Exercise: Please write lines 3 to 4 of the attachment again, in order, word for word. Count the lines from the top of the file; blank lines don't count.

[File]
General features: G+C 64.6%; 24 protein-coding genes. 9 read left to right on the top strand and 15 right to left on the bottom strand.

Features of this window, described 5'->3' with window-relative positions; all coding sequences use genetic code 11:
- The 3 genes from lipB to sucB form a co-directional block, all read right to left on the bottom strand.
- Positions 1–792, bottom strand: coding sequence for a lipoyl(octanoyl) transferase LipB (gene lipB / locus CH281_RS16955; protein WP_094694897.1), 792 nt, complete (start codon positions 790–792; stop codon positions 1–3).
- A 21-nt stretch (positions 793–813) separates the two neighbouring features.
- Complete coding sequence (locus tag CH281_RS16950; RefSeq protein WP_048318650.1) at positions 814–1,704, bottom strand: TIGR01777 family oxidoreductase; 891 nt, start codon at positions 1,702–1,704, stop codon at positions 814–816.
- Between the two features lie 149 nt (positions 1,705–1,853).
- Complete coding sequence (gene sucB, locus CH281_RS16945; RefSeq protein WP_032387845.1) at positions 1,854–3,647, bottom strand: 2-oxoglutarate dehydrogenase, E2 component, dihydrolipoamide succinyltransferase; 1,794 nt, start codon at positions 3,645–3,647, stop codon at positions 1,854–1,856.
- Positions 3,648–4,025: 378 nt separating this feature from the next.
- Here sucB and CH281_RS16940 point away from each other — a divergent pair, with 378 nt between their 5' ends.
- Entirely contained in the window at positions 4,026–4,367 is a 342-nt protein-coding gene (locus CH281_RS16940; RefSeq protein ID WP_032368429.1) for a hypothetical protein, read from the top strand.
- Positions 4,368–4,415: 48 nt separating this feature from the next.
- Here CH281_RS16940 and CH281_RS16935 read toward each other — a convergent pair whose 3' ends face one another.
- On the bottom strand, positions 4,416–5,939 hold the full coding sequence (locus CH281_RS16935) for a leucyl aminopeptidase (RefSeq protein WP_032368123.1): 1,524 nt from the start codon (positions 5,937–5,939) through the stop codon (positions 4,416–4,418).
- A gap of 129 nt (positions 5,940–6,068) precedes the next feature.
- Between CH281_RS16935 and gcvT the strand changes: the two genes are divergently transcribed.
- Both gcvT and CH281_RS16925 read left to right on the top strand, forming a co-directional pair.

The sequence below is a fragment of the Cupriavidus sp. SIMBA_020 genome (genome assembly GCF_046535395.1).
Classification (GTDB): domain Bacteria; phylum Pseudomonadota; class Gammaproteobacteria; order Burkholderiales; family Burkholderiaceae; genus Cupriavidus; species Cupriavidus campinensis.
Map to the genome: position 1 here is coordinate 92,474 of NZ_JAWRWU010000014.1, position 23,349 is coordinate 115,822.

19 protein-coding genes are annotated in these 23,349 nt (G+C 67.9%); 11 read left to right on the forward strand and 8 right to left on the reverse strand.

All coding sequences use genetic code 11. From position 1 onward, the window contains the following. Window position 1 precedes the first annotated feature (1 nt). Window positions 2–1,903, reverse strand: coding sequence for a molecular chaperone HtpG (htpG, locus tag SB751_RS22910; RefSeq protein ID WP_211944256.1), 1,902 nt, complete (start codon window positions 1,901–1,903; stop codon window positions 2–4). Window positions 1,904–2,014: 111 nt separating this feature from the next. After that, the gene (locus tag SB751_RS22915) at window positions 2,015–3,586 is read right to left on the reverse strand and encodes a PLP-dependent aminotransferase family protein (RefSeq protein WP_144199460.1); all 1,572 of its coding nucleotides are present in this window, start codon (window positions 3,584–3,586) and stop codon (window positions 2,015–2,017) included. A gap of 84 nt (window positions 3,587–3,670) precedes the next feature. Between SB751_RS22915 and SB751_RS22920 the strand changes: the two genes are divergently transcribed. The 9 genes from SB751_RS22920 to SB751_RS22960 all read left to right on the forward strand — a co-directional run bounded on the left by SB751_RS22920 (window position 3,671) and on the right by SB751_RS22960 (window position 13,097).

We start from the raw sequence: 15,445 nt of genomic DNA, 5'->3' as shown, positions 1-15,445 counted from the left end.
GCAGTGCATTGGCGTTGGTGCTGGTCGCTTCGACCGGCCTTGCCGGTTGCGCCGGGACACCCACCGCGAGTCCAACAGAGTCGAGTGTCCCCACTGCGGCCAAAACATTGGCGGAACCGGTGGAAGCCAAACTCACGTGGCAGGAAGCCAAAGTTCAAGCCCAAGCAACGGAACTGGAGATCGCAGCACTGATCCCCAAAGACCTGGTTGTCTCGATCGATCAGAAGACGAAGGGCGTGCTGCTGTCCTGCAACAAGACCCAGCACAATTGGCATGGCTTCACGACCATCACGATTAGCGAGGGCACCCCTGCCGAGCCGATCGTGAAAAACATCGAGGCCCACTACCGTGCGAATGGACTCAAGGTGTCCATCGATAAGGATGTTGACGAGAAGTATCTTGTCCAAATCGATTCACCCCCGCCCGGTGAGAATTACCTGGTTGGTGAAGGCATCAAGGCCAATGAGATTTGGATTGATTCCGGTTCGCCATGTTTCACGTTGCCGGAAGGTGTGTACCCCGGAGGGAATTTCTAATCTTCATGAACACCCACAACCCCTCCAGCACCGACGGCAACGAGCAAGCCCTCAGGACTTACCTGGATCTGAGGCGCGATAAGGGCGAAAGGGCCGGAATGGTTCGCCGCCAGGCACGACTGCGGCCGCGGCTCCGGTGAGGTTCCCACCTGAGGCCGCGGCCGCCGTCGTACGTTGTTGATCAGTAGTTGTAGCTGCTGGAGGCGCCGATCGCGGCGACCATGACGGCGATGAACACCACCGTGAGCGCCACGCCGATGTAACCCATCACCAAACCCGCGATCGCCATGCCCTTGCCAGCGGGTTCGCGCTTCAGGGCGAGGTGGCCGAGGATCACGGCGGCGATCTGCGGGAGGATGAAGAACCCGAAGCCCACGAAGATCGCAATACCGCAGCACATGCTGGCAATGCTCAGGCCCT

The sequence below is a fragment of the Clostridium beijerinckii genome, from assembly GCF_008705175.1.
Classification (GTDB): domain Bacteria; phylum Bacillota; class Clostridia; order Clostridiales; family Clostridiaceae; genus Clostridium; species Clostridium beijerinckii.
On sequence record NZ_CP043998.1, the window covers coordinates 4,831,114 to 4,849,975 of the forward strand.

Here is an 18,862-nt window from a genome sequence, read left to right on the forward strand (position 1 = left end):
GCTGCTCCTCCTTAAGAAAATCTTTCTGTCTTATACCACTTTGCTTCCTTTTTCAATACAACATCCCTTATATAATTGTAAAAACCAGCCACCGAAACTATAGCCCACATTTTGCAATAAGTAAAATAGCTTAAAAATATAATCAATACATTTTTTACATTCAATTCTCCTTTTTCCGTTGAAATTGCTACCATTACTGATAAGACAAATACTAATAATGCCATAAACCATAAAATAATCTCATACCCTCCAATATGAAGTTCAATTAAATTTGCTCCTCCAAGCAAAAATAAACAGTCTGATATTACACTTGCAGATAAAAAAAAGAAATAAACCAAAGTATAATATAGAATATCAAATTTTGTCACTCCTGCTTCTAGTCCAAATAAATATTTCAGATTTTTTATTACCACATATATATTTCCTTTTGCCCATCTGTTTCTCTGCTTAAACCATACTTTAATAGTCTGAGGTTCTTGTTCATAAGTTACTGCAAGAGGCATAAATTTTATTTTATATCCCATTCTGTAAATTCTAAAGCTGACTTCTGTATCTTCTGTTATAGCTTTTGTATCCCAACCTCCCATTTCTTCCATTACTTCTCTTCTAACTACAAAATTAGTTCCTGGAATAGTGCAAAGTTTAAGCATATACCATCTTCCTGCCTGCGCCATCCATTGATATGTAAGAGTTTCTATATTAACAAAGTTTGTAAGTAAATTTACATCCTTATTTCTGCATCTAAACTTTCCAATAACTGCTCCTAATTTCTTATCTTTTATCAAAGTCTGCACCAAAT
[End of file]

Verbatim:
- The 3 genes from lipB to sucB form a co-directional block, all read right to left on the bottom strand.
- Positions 1–792, bottom strand: coding sequence for a lipoyl(octanoyl) transferase LipB (gene lipB / locus CH281_RS16955; protein WP_094694897.1), 792 nt, complete (start codon positions 790–792; stop codon positions 1–3).